To keep track of your payments and expenses you’ll want to get started with an accounting program right way. You can start withExcel or Google Sheets and grow from there. To get started right, look for a an accounting service that includes integrations with your bank, Stripe and PayPal. I use Zoho Books.
Workflow for Accepting Payment for a Service
Here’s the workflow that’s required on a basic level offer your service:
Book a consultation >> Send Contract >> Contract is Signed >> Invoice Is Sent >> Payment is Made >> Client Project Starts
The graphic is simple. Yet it shares the steps for pretty well any type of service, coaching or consulting business.
Book a Consultation: While this step in the process may not happen right away, it’s likely (hopefully) they have signed up to be on your email list and they are now wanting or are interested in working with you and you want to book them in for a consultation.
You could do this with a bunch of back and forth emails or use a system like Acuity Scheduling which allows them to book a consultation at a time that is convenient for them.
Send Contract: Yahoo! The client is ready to move ahead!. Depending on how you have your systems set up you can send the a contract by email using a service like HelloSign.
Invoice Sent: This is where a lot of folks get hung up, and often over complicate things in the beginning. If you’re just getting started using the invoicing available in PayPal will work just fine.
I recommend getting yourself set up right away with an account application like Wave or my prefepreferredred service Zoho Books and use the invoicing option available within the service. Be sure to set up your Stripe Account & PayPal to give your clients a choice when making a payment.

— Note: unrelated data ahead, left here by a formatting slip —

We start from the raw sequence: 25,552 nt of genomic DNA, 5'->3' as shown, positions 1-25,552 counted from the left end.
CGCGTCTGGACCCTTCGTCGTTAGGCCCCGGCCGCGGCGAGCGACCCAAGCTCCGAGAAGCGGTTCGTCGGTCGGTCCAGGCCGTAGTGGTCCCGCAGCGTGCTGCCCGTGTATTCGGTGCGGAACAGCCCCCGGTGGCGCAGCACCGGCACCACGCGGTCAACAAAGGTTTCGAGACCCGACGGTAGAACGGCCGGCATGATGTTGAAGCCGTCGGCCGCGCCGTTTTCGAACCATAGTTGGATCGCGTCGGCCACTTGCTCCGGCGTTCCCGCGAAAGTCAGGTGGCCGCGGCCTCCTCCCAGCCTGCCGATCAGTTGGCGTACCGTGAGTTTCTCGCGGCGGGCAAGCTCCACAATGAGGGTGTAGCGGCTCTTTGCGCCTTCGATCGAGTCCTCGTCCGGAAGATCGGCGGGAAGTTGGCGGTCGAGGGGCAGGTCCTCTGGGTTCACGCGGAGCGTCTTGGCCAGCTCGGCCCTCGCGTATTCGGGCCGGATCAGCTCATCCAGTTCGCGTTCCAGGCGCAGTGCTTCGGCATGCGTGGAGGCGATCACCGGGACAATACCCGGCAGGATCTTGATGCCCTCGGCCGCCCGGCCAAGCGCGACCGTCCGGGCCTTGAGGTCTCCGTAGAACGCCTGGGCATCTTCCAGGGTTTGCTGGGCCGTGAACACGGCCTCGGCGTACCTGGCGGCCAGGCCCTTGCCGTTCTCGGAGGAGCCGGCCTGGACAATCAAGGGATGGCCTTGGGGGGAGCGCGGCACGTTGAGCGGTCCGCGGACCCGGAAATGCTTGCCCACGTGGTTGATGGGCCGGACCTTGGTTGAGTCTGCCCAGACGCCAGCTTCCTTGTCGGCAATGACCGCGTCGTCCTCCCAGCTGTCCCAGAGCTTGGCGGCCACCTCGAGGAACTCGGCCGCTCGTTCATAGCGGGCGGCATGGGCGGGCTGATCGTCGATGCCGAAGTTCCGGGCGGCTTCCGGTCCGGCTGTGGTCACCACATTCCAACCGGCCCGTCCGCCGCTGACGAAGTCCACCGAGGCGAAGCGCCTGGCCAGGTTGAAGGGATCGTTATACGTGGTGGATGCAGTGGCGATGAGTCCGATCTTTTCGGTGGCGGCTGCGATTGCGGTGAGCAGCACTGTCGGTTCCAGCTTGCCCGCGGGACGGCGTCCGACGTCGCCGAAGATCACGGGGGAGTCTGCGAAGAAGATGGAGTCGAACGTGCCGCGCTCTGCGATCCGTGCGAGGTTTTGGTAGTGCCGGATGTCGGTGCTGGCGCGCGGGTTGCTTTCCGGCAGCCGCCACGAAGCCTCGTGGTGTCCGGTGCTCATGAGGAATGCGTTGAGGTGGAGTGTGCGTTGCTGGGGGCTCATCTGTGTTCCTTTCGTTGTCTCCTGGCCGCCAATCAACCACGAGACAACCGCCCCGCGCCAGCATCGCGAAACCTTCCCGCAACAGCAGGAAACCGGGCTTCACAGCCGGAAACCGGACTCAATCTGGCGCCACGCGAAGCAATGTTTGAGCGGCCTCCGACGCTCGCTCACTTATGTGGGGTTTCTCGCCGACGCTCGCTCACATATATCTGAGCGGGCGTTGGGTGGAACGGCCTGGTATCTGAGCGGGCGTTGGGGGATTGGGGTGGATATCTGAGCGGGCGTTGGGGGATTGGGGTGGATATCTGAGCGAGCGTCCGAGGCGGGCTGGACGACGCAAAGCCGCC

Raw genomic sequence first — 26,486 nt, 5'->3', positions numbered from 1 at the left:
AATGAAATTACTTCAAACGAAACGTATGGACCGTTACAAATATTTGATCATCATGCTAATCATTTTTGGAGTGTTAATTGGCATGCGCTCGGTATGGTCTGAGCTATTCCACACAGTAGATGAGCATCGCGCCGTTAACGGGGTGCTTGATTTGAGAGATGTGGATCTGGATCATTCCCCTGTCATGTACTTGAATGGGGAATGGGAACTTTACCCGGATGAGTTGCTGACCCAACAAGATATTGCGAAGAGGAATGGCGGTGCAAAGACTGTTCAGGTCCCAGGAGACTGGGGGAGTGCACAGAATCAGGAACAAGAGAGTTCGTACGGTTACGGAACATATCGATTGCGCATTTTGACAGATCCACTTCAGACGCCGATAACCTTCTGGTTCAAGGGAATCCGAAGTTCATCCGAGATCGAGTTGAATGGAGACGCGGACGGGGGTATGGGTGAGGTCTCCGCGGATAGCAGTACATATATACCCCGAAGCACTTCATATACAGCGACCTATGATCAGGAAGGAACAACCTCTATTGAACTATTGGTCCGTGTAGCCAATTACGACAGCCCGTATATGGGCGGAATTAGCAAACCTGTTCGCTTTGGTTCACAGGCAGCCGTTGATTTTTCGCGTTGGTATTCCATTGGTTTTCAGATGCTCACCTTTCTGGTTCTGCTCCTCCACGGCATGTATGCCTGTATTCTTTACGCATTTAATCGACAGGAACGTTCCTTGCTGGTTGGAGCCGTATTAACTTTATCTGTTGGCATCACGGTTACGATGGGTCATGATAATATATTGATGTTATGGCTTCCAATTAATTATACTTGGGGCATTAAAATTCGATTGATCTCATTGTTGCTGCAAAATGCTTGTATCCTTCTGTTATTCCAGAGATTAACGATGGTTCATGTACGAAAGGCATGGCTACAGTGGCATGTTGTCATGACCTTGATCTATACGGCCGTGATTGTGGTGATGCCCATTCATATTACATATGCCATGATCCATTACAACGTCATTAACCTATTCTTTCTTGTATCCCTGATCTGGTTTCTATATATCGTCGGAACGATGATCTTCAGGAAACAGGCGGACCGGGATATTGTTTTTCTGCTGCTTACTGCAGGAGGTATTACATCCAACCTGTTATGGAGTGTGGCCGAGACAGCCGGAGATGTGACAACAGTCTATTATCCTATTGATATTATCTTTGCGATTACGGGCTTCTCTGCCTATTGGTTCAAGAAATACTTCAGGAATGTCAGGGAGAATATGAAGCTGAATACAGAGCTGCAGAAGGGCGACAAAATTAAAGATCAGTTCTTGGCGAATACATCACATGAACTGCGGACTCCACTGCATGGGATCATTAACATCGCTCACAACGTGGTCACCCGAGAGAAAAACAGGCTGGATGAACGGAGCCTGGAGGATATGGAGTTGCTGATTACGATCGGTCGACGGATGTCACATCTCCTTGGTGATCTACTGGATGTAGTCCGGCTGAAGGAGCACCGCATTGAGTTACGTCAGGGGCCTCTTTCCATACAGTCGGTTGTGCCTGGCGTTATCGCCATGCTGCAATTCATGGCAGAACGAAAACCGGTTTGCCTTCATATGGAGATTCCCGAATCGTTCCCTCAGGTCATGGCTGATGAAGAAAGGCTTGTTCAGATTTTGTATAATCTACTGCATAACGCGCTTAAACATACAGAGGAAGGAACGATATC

Payment Made: You have received payment using your invoice service of choice and if you’ve used an accounting service that is integrated with your your payment processors your accounting system is all update and everything has been tracked for you. After this is time to amaze your client and do your thing!
Workflow for Accepting a Payment for a Product or Program
Before I walk through the steps to make this happen. I want to share is my recommendations for someone getting started. There are many, many apps and options available to make this happen
Here’s the workflow that’s required on a basic level to sell your product online:
Create Your Product >> Create a Sales Page >> Add a Buy Button >> Visitor Clicks Button & Redirect to Shopping Cart >> Makes Payment >> Visitor is redirected to confirmation page >> Visitor is added to your email list >> Visitor Receives Welcome Email & Other Follow ups
While this is a simplified workflow, this process will (and does) work for pretty well any type of digital offering including ebooks, ecourses, memberships (though there’s a couple extra steps), group programs etc..
Create Your Product: Yes, you need to have something to offer be it an ebook, ecourse, stock photos etc. You can at this point only have the idea and offer a pre-sale, with a commitment to deliver your product at a specific date. I often do this to test the waters to see how viable the product might be before even creating anything.
Create a Sales Page & Add a Buy Button: This is an article all on it’s own. You need to have some form of sales page to direct your potential buyers. It could be a simple checkout page.
NOTE: There are many resources and experts online that can help you with the key elements of your sales page.
Visitor Clicks Buy Button & Redirect to Shopping Cart: I generally recommend that you use an external shopping cart to manage the delivery of your product and to handle the payments. In the next section I’ll go into my recommended services to handle this part of the process.
Visitor Makes Payment: Yahoo! Celebrate you got paid for your product. This feeling never gets old seeing the paid notifications in your inbox for something that you’ve created. This is a screenshot of my label in Gmail that I called !ChaChing
Redirect to a Confirmation Page: At this point you want to make sure that your buyer is comfortable with their decision. Send them back to a page that confirms you have received their payment and what they can expect.
Add Them to Your Email List: Be sure to look for a set of applications that will integrate with each other to ensure that your buyer is automatically added to the right email list or tagged with the right label to ensure you can easily send emails for follow ups and thank yous.
Okay, congratulate yourself for making it this far. This post has covered a love of information and details.
I know for many of my clients it can be a completely overwhelming process to figure out how to get paid for the awesome things they offer and do.